Room 23

A gathering place for those who love the ABC TV show Lost. This blog was started by a group of Fans who kept the Season 3 finale talkback at Ain't It going all the way until the première of the 4th season as a way to share images, news, spoilers, artwork, fan fiction and much more. Please come back often and become part of our community.

Wednesday, July 16, 2008

LOST: the Remains - chapter eight

Napoleon Park
Chapter Eight
“They Were All They Had”

Like a lot of people who grew out outside of what a continuously shrinking segment of American society still regards it self as, "the majority" or "the ruling class," I hate stereotypes. If someone had to define me, I wouldn't mind being Coby Craft "the journalist". But I wouldn't want to be known as "the black guy" or "the light skinned black guy" or even "the black journalist".

That said, I think a lot of people tended to think of An Brunt and Porsche Alvin as "the lesbian couple".

They weren't "in your face" or confrontational about it, neither were they closeted. They were usually discrete. They might walk along the beach holding hands when they didn't know anyone was watching, or put their arms around one another sitting off in the edge of darkness when we had a bonfire.

An - with one "N" - worked for an advertising agency out of Seattle, though she was originally from New Jersey. Porsche was a model, originally from Oregon.
They didn't know one another until they landed on the island.

Interestingly enough, Porsche had lived in Seattle for several years before An moved there. They were regulars at the same bar, but during different years. Porsche had once done some ad work modeling for the agency An worked for. And remarkably enough, they had both had brief flings with the same woman, though again years apart. All strictly odd coincidences, like the fact that they both owned red Toyotas.

While a lot of the gossip on the island centered on that whole Kate Jack Sawyer triangle, later a parallelogram with Juliet in the mix, An and Porsche might have been the island's real love story. Or maybe not. They didn't recognize each other as "sisters" when they first met. They actually talked for a few days before their mutual orientation came up. And they resisted any emotional or social attachment at first. It just seemed to pat, too "made in Heaven" that on a tiny continent with a meager population they were the only two lesbians and therefore must have been "made for each other". And even after they became a couple there were times when arguing could be heard from their pup-tent, or one of them would go off alone for a hike to cool off.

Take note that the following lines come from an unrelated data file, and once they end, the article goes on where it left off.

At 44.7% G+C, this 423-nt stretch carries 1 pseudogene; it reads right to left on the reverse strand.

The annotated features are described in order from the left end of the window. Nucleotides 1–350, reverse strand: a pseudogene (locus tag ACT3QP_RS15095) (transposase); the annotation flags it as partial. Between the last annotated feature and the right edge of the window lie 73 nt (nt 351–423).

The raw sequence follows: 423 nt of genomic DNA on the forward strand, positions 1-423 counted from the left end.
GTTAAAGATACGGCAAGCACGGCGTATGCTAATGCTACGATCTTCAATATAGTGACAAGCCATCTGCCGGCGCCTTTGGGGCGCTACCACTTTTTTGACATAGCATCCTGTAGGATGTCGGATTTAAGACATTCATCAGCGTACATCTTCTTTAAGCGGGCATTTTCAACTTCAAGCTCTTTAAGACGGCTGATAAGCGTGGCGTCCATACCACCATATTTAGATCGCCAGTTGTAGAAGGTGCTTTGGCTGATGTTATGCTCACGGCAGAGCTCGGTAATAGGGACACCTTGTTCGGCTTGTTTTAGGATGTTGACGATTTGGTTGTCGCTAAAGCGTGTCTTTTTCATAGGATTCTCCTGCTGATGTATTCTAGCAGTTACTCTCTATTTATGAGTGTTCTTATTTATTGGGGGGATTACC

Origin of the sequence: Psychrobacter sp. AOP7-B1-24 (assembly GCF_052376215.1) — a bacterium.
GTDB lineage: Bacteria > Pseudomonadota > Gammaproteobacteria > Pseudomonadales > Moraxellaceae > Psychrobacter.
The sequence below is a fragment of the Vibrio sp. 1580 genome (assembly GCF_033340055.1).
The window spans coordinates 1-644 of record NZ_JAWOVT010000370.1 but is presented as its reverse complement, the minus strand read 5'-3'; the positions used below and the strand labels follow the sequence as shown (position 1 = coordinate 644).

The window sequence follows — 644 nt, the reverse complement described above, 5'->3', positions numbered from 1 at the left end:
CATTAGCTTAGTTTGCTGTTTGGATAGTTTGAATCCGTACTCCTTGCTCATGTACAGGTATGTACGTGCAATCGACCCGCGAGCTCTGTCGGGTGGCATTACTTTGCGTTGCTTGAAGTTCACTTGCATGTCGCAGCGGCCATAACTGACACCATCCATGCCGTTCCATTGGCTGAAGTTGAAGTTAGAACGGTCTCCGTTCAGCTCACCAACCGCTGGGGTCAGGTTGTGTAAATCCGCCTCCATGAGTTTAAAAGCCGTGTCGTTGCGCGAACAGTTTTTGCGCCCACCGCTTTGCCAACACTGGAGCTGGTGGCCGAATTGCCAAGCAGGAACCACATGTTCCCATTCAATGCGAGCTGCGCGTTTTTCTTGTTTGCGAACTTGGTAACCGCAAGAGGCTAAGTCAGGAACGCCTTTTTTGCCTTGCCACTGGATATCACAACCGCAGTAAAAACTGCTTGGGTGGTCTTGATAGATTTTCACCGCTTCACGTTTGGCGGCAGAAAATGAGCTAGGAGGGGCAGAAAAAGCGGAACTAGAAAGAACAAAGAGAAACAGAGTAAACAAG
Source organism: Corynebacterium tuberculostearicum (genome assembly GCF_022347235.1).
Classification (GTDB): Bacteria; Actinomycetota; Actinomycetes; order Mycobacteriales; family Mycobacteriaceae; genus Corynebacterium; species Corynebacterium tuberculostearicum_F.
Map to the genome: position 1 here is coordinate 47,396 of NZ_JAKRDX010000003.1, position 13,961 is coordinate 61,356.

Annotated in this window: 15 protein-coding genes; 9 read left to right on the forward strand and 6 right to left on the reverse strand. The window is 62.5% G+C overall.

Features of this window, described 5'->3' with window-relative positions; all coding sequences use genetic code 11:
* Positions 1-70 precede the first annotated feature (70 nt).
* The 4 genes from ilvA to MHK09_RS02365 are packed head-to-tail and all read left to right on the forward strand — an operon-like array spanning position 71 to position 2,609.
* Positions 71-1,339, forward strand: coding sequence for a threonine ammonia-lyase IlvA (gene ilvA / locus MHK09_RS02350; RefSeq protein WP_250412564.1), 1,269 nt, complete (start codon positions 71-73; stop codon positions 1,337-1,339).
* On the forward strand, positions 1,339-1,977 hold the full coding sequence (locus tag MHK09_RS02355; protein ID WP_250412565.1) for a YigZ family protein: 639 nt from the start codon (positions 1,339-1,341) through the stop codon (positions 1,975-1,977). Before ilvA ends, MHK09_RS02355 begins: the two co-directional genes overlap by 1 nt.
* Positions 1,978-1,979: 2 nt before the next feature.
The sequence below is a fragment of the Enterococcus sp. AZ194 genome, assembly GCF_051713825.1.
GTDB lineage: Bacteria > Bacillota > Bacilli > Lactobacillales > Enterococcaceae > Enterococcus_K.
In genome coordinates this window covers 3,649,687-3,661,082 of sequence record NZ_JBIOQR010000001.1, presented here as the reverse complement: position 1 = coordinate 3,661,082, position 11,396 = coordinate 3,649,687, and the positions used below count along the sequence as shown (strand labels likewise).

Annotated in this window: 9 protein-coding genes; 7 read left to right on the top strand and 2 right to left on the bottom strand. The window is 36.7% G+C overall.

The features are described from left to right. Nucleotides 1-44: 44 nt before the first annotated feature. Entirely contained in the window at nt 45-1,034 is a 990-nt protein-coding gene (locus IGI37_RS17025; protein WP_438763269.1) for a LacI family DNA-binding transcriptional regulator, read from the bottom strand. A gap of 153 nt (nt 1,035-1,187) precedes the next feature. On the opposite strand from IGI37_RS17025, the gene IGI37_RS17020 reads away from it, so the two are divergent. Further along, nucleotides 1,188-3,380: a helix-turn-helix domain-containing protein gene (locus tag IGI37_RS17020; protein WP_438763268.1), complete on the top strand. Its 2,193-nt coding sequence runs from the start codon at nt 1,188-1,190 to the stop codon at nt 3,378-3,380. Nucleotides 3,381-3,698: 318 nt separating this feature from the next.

They really kept to themselves a lot of the time, amid some vulgar speculation of what went on when they stayed in their tent during the day.

I managed to talk to them a few times, which was more than a lot of people did. When a few of my questions bordered on the personal, An asked me if I was planning on writing a book, and I told her that it was a possibility. She told me that a few of the men had made crude comments or cruder proposals. She made it clear that they weren't bi and weren't interested in having a 3-way with anyone, especially a man. Or in putting on a show. I was honest with her and told her how I felt. As a guy, yes, I'd like to watch. But, yes, I knew I couldn't.

They never took on any leadership role or accomplished anything dramatic. They weren't entirely anti-social and when there were chores to do they chipped in, digging for root vegetables, looking for mushrooms, collecting firewood. And when we had a social function like a boar roast they'd show up with fork and plate, but usually tended to keep to them selves and not participate in any debates or sing-alongs.

They were pretty well adjusted. Life was a constant struggle and a series of ordeals, of course - when isn't it - but they seemed to appreciate that they were living on a tropical island paradise perhaps a bit more than some of the group did.

Sometimes I wonder if they'll stay together when and if we get off this island. In movies a couple meets under extreme dramatic conditions, share some struggles and live happily ever after. I could see them breaking up the day or the week or the year after they get back to the world.

But here they were all they had and they dealt with it.

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